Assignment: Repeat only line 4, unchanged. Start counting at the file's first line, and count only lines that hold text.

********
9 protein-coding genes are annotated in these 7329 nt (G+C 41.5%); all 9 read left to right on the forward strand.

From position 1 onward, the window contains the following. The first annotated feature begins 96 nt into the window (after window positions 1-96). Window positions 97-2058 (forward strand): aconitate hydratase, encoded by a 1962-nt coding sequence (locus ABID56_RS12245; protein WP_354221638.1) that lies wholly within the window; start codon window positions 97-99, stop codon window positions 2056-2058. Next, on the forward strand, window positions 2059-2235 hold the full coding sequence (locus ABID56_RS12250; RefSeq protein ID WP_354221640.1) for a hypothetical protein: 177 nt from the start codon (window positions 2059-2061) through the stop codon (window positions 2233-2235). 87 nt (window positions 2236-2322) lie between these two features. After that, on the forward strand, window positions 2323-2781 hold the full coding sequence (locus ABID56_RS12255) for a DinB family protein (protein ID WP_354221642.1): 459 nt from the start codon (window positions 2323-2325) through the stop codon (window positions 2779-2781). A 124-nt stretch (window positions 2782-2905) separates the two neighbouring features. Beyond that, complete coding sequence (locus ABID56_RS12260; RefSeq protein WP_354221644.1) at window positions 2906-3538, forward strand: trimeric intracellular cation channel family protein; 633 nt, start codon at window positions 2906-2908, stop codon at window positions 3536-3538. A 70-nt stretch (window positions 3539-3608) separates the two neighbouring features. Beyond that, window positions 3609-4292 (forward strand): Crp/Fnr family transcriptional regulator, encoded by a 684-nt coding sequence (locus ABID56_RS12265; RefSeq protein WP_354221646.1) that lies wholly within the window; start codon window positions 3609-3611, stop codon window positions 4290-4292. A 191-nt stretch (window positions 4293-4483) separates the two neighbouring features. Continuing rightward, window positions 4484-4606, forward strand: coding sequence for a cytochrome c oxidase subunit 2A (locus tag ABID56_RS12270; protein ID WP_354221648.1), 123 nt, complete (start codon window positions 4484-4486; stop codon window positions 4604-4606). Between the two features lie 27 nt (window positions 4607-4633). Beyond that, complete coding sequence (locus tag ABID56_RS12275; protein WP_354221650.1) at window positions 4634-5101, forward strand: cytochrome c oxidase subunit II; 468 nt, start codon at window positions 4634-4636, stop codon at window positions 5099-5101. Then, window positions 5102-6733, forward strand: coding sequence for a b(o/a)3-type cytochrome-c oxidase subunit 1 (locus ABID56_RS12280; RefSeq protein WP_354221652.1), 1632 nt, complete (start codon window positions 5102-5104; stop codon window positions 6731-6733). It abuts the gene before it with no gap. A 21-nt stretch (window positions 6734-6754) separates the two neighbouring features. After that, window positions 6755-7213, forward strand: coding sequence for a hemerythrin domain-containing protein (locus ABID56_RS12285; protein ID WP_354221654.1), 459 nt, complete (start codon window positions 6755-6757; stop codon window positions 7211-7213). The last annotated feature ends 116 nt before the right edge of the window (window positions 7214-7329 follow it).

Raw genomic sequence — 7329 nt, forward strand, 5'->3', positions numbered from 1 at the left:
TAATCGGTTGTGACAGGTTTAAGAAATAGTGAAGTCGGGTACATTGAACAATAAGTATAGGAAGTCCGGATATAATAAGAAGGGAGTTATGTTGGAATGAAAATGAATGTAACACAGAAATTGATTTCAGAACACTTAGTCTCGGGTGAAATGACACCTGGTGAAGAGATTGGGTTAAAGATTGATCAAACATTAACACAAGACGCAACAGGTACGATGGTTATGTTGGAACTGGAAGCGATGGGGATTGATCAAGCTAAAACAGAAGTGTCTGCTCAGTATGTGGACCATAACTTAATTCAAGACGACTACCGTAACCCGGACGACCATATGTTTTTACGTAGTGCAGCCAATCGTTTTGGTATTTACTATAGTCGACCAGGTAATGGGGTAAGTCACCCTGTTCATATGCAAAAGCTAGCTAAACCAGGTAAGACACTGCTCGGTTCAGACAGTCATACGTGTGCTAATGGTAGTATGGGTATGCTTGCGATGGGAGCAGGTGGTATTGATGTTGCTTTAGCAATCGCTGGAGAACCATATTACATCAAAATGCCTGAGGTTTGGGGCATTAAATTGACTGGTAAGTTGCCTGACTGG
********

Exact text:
TAATCGGTTGTGACAGGTTTAAGAAATAGTGAAGTCGGGTACATTGAACAATAAGTATAGGAAGTCCGGATATAATAAGAAGGGAGTTATGTTGGAATGAAAATGAATGTAACACAGAAATTGATTTCAGAACACTTAGTCTCGGGTGAAATGACACCTGGTGAAGAGATTGGGTTAAAGATTGATCAAACATTAACACAAGACGCAACAGGTACGATGGTTATGTTGGAACTGGAAGCGATGGGGATTGATCAAGCTAAAACAGAAGTGTCTGCTCAGTATGTGGACCATAACTTAATTCAAGACGACTACCGTAACCCGGACGACCATATGTTTTTACGTAGTGCAGCCAATCGTTTTGGTATTTACTATAGTCGACCAGGTAATGGGGTAAGTCACCCTGTTCATATGCAAAAGCTAGCTAAACCAGGTAAGACACTGCTCGGTTCAGACAGTCATACGTGTGCTAATGGTAGTATGGGTATGCTTGCGATGGGAGCAGGTGGTATTGATGTTGCTTTAGCAATCGCTGGAGAACCATATTACATCAAAATGCCTGAGGTTTGGGGCATTAAATTGACTGGTAAGTTGCCTGACTGG